Mr. Speaker, expenditure measures are only one element of our fiscal strategy. We must continue to strengthen our revenue base -both transfers from the Government of Canada and our own tax sources.

Reductions in transfer payments for social programs announced in the 1994 and 1995 Federal Budgets will result in a revenue loss of an estimated $110 million in 1996-97, escalating to about $160 million in 1997-98. These reductions will cause hardship in this Province, particularly if our social assistance caseloads continue to increase because of unemployment insurance reforms and the phase-out of assistance to people displaced as a result of the groundfish crisis.

Mr. Speaker, if transfers overall must be restrained as a part of federal deficit reduction, then the only way to treat all Canadians fairly and equitably is for the Government of Canada to allocate the remaining funds on the basis of demonstrated need. Funding must not be allocated on a per capita, or an historical share basis.

SOME HON. MEMBERS: Hear, hear!

MR. BAKER: The Constitution commits to ensuring reasonably comparable levels of service at reasonably comparable levels of taxation. Mr. Speaker, that commitment must be honoured!

SOME HON. MEMBERS: Hear, hear!

MR. BAKER: In addition to attaining a more equitable fiscal transfer arrangement, we must pursue economic growth and job creation to strengthen the tax base of this Province and lessen fiscal as well as economic disparities.

Our Strategic Economic Plan continues to guide us towards long-term economic renewal. Consistent with the objectives and vision of this plan, government has undertaken many initiatives designed to increase the attractiveness of the Province as a place to do business. These include the establishment of economic zones, tax reform, regulatory reform, and the recently enacted EDGE legislation. In keeping with this strategy, the Province will implement a Scientific Research and Experimental Development tax credit in 1996, after consultations with the business community.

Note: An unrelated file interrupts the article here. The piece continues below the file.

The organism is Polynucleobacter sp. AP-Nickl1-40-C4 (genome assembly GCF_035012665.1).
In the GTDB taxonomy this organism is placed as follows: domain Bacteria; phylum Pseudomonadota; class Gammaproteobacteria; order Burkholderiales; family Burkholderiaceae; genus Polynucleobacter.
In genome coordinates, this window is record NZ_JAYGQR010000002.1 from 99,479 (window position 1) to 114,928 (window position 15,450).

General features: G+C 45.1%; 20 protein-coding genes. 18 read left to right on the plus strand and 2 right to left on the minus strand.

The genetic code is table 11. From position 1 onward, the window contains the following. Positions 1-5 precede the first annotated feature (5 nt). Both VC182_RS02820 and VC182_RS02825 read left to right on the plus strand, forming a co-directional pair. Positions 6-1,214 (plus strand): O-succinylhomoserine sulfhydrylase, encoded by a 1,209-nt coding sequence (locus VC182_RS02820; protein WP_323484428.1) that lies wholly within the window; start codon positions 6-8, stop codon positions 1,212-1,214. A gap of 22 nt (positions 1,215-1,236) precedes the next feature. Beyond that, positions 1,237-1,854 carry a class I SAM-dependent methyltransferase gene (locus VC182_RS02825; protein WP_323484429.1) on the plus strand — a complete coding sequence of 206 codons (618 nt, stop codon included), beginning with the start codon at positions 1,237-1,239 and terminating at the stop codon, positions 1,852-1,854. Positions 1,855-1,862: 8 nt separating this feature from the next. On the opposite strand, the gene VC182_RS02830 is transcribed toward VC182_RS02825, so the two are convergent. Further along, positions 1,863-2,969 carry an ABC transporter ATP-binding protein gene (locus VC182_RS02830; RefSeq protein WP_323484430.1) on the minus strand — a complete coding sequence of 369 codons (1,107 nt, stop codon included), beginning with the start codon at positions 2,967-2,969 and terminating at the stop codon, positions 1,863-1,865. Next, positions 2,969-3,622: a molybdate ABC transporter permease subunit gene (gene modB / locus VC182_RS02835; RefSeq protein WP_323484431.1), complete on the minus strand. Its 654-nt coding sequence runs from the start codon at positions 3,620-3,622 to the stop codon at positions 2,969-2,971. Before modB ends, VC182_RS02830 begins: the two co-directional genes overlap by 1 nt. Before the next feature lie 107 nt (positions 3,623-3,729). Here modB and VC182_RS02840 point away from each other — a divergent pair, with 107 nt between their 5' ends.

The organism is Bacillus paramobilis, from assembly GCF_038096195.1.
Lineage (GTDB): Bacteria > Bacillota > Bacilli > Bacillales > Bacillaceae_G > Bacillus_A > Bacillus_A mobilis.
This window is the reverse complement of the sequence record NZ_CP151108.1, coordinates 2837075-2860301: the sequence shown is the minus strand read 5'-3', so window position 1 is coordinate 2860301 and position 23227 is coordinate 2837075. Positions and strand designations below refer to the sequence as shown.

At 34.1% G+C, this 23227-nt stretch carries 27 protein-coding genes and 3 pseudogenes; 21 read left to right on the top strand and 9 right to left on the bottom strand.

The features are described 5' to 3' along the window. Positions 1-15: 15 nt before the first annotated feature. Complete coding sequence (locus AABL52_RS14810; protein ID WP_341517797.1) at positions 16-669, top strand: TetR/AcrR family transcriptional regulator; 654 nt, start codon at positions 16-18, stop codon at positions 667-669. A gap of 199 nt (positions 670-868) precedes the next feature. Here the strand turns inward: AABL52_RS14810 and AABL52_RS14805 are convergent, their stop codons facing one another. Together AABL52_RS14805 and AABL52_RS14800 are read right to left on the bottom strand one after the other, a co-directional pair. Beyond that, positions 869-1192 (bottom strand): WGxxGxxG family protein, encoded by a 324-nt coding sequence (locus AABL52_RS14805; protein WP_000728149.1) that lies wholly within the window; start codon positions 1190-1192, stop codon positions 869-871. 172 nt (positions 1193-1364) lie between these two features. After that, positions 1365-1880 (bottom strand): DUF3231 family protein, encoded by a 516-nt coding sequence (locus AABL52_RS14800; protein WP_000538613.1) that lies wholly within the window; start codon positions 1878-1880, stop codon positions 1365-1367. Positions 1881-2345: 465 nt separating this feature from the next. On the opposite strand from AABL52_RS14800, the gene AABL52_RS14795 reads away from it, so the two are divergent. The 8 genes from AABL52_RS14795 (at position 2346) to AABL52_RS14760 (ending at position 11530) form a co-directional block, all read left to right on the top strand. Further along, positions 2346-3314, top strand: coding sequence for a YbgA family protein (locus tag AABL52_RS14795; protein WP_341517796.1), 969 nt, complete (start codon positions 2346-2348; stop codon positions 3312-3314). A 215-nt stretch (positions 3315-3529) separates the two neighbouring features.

There are a number of positive signs in the Newfoundland and Labrador economy that give us cause for optimism. Our forest and mining sectors are performing strongly. Hibernia is proceeding on schedule. The Terra Nova oilfield is expected to be the next offshore development, and negotiations are being actively pursued with members of the Terra Nova consortium. Oil exploration is taking place on the west coast of the Province. There have been several significant mineral discoveries with development potential in the short-term, including Voisey Bay, potentially one of the largest nickel-cobalt discoveries in Canada.

The rate of small business formation in this Province is amongst the highest in Canada. Several Newfoundland companies are making inroads in the growing high technology field. Newfoundland and Labrador has considerable tourism potential, and the Cabot 500 celebrations should generate considerable activity in 1997.

Mr. Speaker, during 1994, growth in the Newfoundland and Canadian economies exceeded expectations, contributing to higher than expected revenues from our own tax sources and from some equalization payments. Expenditures were also somewhat higher than Budget, mainly because of increased social assistance and employment programs, and the decision to reduce public sector compensation restraints.